DENVER BUSINESS JOURNAL - Computer system intrusions, denial-of-service attacks, online financial fraud and other cyber crimes are on the rise, and U.S. companies feel more exposed than their peers overseas.
The annual US State of Cybercrime Survey, conducted by New York-based PwC (formerly PriceWaterhouseCoopers) and CSO magazine found that 77 percent of companies it surveyed had a cybersecurity event in the past year; 34 percent said the number of incidents they detected increased over the past year.
In PwC's separate global survey of CEOs, 69 percent of US executives reported being worried about cyber threats affecting their growth prospects, while only 49 percent of their peers outside the country felt that way.
A different PwC survey on economic crime found that 7 percent of U.S. organizations lost $1 million or more due to cybercrime incidents in 2013, while another 19 percent reported losses between $50,000 and $1 million. The U.S. percentages for both loss categories were double what PwC's survey found among businesses outside the U.S.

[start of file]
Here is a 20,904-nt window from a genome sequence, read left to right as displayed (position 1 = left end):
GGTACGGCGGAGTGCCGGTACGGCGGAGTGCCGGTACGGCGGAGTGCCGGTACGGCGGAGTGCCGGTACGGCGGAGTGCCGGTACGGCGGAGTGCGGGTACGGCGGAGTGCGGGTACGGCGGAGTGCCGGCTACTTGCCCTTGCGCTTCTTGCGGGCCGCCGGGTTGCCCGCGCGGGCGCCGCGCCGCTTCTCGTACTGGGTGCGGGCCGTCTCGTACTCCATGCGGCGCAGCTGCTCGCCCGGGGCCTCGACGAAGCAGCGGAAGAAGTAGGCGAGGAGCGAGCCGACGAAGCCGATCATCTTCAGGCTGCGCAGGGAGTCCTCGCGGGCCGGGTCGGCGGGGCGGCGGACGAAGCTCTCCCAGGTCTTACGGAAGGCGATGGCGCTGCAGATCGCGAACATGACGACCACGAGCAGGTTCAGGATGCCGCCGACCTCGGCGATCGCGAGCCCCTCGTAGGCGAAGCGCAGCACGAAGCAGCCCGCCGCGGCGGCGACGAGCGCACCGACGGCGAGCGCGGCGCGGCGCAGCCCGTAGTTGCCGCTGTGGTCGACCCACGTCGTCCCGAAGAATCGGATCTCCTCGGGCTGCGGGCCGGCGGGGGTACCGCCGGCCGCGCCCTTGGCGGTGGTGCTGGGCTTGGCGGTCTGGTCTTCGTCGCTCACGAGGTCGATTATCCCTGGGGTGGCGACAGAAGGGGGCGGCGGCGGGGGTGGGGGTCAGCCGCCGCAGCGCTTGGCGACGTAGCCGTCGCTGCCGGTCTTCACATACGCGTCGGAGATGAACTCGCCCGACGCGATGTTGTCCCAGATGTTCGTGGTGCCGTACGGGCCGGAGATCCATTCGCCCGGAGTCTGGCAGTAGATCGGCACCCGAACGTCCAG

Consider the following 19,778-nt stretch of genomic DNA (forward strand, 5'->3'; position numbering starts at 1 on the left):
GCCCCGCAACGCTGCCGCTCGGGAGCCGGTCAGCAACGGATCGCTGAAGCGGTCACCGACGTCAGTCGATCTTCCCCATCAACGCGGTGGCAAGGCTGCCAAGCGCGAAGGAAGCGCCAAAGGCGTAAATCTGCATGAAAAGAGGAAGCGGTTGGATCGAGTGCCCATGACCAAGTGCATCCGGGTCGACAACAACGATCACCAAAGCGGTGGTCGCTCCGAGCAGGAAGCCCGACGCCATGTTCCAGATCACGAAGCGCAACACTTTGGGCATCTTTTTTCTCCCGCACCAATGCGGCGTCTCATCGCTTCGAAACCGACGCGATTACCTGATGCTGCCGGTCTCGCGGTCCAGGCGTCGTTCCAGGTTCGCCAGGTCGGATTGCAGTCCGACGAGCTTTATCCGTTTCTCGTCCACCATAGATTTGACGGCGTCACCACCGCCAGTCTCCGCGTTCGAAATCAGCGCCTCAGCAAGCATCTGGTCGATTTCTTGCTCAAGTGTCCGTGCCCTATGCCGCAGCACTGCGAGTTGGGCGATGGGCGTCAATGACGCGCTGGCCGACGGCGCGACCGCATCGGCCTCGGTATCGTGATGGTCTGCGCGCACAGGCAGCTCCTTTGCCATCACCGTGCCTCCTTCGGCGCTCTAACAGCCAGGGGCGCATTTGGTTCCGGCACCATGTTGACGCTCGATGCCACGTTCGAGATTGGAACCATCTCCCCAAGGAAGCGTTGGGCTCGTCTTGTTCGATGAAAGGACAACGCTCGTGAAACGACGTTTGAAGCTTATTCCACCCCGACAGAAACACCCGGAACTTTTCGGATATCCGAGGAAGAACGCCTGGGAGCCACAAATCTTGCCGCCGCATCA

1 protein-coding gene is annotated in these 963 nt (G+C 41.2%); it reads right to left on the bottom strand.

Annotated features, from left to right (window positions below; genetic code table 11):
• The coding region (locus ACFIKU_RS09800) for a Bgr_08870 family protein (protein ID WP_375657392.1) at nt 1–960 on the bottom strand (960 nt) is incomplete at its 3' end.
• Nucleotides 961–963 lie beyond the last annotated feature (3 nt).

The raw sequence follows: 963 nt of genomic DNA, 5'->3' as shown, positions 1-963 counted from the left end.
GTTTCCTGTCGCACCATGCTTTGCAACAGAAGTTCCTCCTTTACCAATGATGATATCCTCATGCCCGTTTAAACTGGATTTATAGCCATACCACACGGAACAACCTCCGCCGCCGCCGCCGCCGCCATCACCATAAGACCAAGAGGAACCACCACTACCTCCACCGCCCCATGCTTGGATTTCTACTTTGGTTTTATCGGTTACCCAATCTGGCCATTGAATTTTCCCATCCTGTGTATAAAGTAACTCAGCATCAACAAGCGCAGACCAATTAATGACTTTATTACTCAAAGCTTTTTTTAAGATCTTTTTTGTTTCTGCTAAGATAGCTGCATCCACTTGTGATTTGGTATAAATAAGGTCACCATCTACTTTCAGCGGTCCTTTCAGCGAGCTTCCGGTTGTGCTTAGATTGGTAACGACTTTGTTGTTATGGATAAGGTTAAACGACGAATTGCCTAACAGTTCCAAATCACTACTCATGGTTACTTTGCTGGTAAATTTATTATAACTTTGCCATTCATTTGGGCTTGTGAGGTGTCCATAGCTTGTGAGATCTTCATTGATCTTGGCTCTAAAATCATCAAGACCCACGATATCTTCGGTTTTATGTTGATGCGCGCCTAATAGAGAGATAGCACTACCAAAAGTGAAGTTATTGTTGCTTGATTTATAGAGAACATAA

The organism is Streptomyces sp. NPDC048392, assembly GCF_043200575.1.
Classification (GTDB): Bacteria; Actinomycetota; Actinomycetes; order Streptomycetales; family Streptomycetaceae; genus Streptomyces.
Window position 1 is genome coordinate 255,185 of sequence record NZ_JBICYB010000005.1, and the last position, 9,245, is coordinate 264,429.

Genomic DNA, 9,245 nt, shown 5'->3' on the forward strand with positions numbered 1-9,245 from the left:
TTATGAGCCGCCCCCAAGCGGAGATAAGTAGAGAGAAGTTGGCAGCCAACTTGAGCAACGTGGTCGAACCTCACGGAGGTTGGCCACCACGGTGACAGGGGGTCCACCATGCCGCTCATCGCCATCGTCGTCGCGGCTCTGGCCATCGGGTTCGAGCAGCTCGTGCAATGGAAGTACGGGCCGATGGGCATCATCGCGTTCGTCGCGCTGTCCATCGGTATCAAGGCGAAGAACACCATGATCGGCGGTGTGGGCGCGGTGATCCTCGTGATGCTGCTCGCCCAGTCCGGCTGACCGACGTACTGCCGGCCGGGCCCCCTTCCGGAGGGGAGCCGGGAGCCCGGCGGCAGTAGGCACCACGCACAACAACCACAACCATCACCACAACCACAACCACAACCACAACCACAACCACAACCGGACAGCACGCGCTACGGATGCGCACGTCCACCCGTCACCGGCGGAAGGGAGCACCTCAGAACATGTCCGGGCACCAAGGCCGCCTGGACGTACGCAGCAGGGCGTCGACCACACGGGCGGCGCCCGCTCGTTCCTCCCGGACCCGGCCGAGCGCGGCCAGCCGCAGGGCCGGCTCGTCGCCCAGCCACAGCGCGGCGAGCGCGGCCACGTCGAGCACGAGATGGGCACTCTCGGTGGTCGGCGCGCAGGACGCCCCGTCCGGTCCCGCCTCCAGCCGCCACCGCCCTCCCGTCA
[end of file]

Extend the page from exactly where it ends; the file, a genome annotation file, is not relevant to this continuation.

The FBI informed 3,000 businesses in the country last year that their systems had been compromised by some kind of outside cyber attacker, whether it was organized thieves, corporate spies, malicious hackers or some other intruder into their computer systems.
Read the full report on the Denver Business Journal: http://bit.ly/1pF9TPO.
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